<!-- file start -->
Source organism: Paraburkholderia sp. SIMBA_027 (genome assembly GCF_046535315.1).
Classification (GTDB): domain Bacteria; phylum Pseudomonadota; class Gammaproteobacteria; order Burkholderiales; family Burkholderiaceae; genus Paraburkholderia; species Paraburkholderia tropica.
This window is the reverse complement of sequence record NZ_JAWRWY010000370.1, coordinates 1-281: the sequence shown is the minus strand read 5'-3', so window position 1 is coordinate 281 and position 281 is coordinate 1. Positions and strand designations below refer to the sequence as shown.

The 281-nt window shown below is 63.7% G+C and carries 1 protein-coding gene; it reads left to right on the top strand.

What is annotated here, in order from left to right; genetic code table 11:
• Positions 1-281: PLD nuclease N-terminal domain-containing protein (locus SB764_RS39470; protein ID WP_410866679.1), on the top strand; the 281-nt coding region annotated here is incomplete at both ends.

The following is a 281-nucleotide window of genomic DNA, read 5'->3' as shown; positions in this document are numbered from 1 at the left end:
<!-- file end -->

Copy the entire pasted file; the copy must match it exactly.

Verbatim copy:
Source organism: Paraburkholderia sp. SIMBA_027 (genome assembly GCF_046535315.1).
Classification (GTDB): domain Bacteria; phylum Pseudomonadota; class Gammaproteobacteria; order Burkholderiales; family Burkholderiaceae; genus Paraburkholderia; species Paraburkholderia tropica.
This window is the reverse complement of sequence record NZ_JAWRWY010000370.1, coordinates 1-281: the sequence shown is the minus strand read 5'-3', so window position 1 is coordinate 281 and position 281 is coordinate 1. Positions and strand designations below refer to the sequence as shown.

The 281-nt window shown below is 63.7% G+C and carries 1 protein-coding gene; it reads left to right on the top strand.

What is annotated here, in order from left to right; genetic code table 11:
• Positions 1-281: PLD nuclease N-terminal domain-containing protein (locus SB764_RS39470; protein ID WP_410866679.1), on the top strand; the 281-nt coding region annotated here is incomplete at both ends.

The following is a 281-nucleotide window of genomic DNA, read 5'->3' as shown; positions in this document are numbered from 1 at the left end: